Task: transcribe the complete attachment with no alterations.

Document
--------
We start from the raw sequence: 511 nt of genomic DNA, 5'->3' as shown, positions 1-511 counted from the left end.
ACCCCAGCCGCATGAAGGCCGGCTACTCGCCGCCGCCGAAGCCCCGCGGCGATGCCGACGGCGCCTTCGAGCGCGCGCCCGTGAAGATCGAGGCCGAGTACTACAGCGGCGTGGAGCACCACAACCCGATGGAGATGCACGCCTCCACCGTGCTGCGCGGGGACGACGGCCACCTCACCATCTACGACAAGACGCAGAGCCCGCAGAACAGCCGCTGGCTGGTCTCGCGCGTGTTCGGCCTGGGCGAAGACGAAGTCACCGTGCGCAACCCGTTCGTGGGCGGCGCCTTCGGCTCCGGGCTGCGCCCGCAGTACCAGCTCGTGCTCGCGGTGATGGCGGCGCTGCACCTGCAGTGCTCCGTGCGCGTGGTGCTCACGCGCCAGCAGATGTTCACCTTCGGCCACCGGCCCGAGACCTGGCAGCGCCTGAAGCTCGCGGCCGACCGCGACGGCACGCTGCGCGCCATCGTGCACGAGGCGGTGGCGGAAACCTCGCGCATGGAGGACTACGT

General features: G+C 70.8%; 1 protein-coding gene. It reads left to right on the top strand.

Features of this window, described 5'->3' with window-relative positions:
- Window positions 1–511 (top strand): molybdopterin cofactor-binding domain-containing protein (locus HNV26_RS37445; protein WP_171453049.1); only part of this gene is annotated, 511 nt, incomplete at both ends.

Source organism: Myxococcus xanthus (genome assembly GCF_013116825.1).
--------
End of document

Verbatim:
We start from the raw sequence: 511 nt of genomic DNA, 5'->3' as shown, positions 1-511 counted from the left end.
ACCCCAGCCGCATGAAGGCCGGCTACTCGCCGCCGCCGAAGCCCCGCGGCGATGCCGACGGCGCCTTCGAGCGCGCGCCCGTGAAGATCGAGGCCGAGTACTACAGCGGCGTGGAGCACCACAACCCGATGGAGATGCACGCCTCCACCGTGCTGCGCGGGGACGACGGCCACCTCACCATCTACGACAAGACGCAGAGCCCGCAGAACAGCCGCTGGCTGGTCTCGCGCGTGTTCGGCCTGGGCGAAGACGAAGTCACCGTGCGCAACCCGTTCGTGGGCGGCGCCTTCGGCTCCGGGCTGCGCCCGCAGTACCAGCTCGTGCTCGCGGTGATGGCGGCGCTGCACCTGCAGTGCTCCGTGCGCGTGGTGCTCACGCGCCAGCAGATGTTCACCTTCGGCCACCGGCCCGAGACCTGGCAGCGCCTGAAGCTCGCGGCCGACCGCGACGGCACGCTGCGCGCCATCGTGCACGAGGCGGTGGCGGAAACCTCGCGCATGGAGGACTACGT

General features: G+C 70.8%; 1 protein-coding gene. It reads left to right on the top strand.

Features of this window, described 5'->3' with window-relative positions:
- Window positions 1–511 (top strand): molybdopterin cofactor-binding domain-containing protein (locus HNV26_RS37445; protein WP_171453049.1); only part of this gene is annotated, 511 nt, incomplete at both ends.

Source organism: Myxococcus xanthus (genome assembly GCF_013116825.1).